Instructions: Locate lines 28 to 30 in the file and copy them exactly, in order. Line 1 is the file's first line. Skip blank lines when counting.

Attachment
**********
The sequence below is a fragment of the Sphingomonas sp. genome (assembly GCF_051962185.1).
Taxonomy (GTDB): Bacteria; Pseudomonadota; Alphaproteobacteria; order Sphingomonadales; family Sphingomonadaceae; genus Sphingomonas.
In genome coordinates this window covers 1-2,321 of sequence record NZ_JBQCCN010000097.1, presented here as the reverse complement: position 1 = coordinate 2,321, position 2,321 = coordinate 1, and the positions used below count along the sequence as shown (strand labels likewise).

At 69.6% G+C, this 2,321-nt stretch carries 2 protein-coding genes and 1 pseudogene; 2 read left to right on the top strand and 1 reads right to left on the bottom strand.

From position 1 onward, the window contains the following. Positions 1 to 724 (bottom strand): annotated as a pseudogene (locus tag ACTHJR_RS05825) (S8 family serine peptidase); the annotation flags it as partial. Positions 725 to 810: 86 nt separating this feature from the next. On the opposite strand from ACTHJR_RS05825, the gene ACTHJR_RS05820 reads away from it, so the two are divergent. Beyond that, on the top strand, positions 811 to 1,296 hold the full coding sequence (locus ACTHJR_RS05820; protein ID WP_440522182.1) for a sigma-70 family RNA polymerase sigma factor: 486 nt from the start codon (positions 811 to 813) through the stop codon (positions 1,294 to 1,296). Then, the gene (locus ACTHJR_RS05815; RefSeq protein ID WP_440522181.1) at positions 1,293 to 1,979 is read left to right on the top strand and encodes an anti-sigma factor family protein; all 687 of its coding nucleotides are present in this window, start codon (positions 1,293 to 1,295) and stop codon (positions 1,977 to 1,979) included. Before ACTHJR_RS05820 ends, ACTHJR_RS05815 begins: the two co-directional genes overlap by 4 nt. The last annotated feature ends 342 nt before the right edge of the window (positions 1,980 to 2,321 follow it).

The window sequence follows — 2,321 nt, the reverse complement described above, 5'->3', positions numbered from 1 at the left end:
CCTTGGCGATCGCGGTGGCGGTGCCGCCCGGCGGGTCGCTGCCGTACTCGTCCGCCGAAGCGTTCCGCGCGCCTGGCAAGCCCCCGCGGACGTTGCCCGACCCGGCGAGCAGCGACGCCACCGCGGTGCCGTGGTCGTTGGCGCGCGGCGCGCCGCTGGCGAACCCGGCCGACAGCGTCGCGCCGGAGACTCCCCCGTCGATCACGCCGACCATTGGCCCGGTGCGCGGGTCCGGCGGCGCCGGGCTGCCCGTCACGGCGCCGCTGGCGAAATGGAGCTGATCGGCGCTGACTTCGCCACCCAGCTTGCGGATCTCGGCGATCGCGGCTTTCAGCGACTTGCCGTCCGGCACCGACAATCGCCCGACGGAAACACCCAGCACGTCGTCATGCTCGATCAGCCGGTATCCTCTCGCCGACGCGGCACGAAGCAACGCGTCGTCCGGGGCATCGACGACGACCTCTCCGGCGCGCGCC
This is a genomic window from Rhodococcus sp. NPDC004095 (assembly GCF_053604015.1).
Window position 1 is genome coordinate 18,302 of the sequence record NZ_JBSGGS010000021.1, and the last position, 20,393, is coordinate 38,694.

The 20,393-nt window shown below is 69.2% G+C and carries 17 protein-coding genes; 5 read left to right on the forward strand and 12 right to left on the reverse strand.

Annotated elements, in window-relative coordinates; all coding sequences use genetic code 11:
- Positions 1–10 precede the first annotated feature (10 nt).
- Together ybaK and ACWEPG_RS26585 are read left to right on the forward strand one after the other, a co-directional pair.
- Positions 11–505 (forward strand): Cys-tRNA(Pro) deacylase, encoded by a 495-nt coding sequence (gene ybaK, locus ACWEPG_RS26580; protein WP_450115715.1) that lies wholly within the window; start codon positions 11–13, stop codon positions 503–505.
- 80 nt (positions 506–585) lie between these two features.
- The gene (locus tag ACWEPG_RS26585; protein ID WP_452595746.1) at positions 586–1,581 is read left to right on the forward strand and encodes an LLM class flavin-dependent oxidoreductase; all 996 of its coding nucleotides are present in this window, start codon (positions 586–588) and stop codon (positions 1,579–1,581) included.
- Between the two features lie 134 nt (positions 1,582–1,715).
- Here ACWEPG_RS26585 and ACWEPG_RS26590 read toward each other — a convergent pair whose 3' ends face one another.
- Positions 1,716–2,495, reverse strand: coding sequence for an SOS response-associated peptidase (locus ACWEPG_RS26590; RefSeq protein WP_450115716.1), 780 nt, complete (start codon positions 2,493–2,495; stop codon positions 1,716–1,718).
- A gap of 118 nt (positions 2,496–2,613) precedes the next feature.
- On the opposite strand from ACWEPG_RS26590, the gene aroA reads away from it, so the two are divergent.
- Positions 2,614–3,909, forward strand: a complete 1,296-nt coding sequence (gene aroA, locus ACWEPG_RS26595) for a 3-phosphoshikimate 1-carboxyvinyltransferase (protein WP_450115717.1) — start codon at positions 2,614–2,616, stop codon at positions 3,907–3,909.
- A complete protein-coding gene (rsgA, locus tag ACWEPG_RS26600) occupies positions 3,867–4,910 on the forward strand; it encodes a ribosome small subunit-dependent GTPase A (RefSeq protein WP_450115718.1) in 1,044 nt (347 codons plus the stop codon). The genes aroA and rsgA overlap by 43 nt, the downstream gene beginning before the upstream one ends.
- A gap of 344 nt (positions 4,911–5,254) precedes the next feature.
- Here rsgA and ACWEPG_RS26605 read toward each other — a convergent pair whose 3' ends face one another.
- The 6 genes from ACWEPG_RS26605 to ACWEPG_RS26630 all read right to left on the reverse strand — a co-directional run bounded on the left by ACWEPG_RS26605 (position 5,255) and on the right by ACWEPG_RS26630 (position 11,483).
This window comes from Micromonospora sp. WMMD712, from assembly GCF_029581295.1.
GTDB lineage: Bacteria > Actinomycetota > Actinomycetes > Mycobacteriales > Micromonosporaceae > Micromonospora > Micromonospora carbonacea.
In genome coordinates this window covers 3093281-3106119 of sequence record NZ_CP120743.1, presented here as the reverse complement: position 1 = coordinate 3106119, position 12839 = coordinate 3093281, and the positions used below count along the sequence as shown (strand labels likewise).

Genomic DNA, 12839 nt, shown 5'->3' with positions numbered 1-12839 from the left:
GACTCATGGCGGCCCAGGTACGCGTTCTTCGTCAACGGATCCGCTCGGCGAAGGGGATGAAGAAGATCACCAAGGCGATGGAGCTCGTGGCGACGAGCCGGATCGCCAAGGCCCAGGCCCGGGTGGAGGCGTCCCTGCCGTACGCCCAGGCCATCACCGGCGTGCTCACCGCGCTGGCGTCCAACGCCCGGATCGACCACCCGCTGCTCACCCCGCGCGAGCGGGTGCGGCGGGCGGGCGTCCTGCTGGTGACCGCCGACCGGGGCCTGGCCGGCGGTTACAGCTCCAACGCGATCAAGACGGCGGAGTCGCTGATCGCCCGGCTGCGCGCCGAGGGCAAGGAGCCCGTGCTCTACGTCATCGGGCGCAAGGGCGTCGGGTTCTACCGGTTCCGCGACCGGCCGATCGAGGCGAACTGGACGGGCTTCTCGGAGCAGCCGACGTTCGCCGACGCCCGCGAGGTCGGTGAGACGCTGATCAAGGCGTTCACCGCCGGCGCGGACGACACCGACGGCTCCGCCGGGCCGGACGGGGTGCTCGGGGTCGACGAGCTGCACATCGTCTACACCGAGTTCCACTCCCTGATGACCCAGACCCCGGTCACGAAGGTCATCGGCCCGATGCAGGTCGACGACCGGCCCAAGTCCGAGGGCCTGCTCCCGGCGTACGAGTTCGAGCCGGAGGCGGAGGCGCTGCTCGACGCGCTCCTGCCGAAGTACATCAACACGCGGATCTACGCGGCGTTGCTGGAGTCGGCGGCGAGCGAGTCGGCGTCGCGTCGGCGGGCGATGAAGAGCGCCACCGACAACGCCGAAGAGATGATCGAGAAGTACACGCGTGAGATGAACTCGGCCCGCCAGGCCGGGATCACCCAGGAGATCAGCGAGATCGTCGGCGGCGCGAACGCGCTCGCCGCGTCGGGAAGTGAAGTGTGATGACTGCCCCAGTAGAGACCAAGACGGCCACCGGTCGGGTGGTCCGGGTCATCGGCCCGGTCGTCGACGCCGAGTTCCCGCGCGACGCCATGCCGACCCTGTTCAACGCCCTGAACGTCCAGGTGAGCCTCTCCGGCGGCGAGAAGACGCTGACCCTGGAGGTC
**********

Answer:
GTDB lineage: Bacteria > Actinomycetota > Actinomycetes > Mycobacteriales > Micromonosporaceae > Micromonospora > Micromonospora carbonacea.
In genome coordinates this window covers 3093281-3106119 of sequence record NZ_CP120743.1, presented here as the reverse complement: position 1 = coordinate 3106119, position 12839 = coordinate 3093281, and the positions used below count along the sequence as shown (strand labels likewise).

Genomic DNA, 12839 nt, shown 5'->3' with positions numbered 1-12839 from the left: